Tilapia can be used as a water treatment strategy due to their ability to feed on organic waste. Photo: FAI Farms
Seaweeds - specifically Gracilaria sp - are nitrogen-starved organisms with the ability to accumulate nitrogen. They can also utilise nitrogen as a source of energy, making them suitable for combining with shrimp. Seaweed can absorb organic load from shrimp farming activities by means of phytoremediation, which simply means using plants to reduce pollutants from water.
Before releasing the water from grow-out ponds, farmers can use seaweed as biofilters in the post-treatment pond. The seaweeds are then left to feed on the waste before discharging. They may also be used in a recirculation system where there are separate tanks filled with seaweed as biofilters.
Milkfish, like tilapia, can feed on organic wastes. They can adapt to various environmental conditions and have a high disease resistance. Using milkfish to treat waste can reduce the organic load, making the discharge water less polluting to the environment.
Similar to tilapia, milkfish can be stocked in the post-treatment ponds to feed on the water waste before releasing the water to the environment.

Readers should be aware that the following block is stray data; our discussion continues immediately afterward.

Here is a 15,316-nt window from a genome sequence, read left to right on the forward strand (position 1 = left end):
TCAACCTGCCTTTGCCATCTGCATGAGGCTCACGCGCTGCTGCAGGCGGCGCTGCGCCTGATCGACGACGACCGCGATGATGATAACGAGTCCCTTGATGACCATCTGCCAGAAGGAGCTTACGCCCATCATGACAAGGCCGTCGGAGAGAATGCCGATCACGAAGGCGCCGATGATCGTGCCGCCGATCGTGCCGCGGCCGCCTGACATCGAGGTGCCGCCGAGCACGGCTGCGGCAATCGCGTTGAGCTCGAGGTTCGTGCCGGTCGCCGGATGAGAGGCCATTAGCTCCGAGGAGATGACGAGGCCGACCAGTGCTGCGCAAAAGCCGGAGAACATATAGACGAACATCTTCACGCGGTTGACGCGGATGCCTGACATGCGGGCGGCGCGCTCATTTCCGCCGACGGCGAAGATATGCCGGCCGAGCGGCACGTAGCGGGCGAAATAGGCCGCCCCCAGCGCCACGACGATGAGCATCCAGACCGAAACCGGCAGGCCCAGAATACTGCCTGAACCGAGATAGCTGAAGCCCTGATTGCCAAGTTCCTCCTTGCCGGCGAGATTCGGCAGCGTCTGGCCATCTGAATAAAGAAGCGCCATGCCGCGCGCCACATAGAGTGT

Using mangroves as buffers
Mangroves can also remediate waste effluent through their capacity to absorb and utilise nutrients and organic matter from shrimp farming activities. Mangroves can be used as a buffer or protective belt between the farming areas and the ocean. Before flowing to the ocean, the discharged water from the shrimp farm passes through the mangroves. While in that environment, the suspended solids settle and the nutrients are absorbed. This results in a less polluting output.
Mangroves can act as a filter for waste water before it reaches the ocean
Balancing intensification and sustainability
As shrimp aquaculture expands and intensifies, farmers must actively manage the environmental impacts of production. The negative effects left by shrimp wastes could be devastating for both the environment and the farmers.
This article merely scratched the surface of this topic, but we hope that the alternative solutions provided can give practical insights on why it is important for farmers to improve their waste management practices and environmental sustainability.